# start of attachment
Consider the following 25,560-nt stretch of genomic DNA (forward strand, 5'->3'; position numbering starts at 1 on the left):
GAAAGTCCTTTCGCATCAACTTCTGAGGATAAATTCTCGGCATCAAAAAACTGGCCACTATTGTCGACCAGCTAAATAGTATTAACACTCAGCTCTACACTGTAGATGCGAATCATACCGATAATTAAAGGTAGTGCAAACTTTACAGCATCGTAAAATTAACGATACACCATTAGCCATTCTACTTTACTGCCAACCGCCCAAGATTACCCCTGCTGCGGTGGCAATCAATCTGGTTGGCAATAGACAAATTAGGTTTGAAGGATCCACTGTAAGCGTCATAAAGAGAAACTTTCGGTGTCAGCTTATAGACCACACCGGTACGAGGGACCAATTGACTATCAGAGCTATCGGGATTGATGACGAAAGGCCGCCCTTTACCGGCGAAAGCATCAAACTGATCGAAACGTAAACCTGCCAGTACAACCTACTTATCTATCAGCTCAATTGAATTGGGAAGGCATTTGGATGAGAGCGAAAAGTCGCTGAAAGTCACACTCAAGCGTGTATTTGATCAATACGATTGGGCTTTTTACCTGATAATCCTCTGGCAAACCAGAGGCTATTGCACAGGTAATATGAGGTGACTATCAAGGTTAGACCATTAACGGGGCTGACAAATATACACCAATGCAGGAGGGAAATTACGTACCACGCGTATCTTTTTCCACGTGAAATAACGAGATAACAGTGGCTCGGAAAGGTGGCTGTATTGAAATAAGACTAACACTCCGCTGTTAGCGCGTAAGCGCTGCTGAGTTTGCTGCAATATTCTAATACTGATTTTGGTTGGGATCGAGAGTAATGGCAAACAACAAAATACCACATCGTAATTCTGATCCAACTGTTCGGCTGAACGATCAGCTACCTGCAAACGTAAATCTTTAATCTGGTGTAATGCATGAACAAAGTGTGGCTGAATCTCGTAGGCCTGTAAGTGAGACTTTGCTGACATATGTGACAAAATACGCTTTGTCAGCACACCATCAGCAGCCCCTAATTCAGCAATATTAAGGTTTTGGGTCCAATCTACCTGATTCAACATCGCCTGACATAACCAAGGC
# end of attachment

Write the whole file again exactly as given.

Consider the following 25,560-nt stretch of genomic DNA (forward strand, 5'->3'; position numbering starts at 1 on the left):
GAAAGTCCTTTCGCATCAACTTCTGAGGATAAATTCTCGGCATCAAAAAACTGGCCACTATTGTCGACCAGCTAAATAGTATTAACACTCAGCTCTACACTGTAGATGCGAATCATACCGATAATTAAAGGTAGTGCAAACTTTACAGCATCGTAAAATTAACGATACACCATTAGCCATTCTACTTTACTGCCAACCGCCCAAGATTACCCCTGCTGCGGTGGCAATCAATCTGGTTGGCAATAGACAAATTAGGTTTGAAGGATCCACTGTAAGCGTCATAAAGAGAAACTTTCGGTGTCAGCTTATAGACCACACCGGTACGAGGGACCAATTGACTATCAGAGCTATCGGGATTGATGACGAAAGGCCGCCCTTTACCGGCGAAAGCATCAAACTGATCGAAACGTAAACCTGCCAGTACAACCTACTTATCTATCAGCTCAATTGAATTGGGAAGGCATTTGGATGAGAGCGAAAAGTCGCTGAAAGTCACACTCAAGCGTGTATTTGATCAATACGATTGGGCTTTTTACCTGATAATCCTCTGGCAAACCAGAGGCTATTGCACAGGTAATATGAGGTGACTATCAAGGTTAGACCATTAACGGGGCTGACAAATATACACCAATGCAGGAGGGAAATTACGTACCACGCGTATCTTTTTCCACGTGAAATAACGAGATAACAGTGGCTCGGAAAGGTGGCTGTATTGAAATAAGACTAACACTCCGCTGTTAGCGCGTAAGCGCTGCTGAGTTTGCTGCAATATTCTAATACTGATTTTGGTTGGGATCGAGAGTAATGGCAAACAACAAAATACCACATCGTAATTCTGATCCAACTGTTCGGCTGAACGATCAGCTACCTGCAAACGTAAATCTTTAATCTGGTGTAATGCATGAACAAAGTGTGGCTGAATCTCGTAGGCCTGTAAGTGAGACTTTGCTGACATATGTGACAAAATACGCTTTGTCAGCACACCATCAGCAGCCCCTAATTCAGCAATATTAAGGTTTTGGGTCCAATCTACCTGATTCAACATCGCCTGACATAACCAAGGC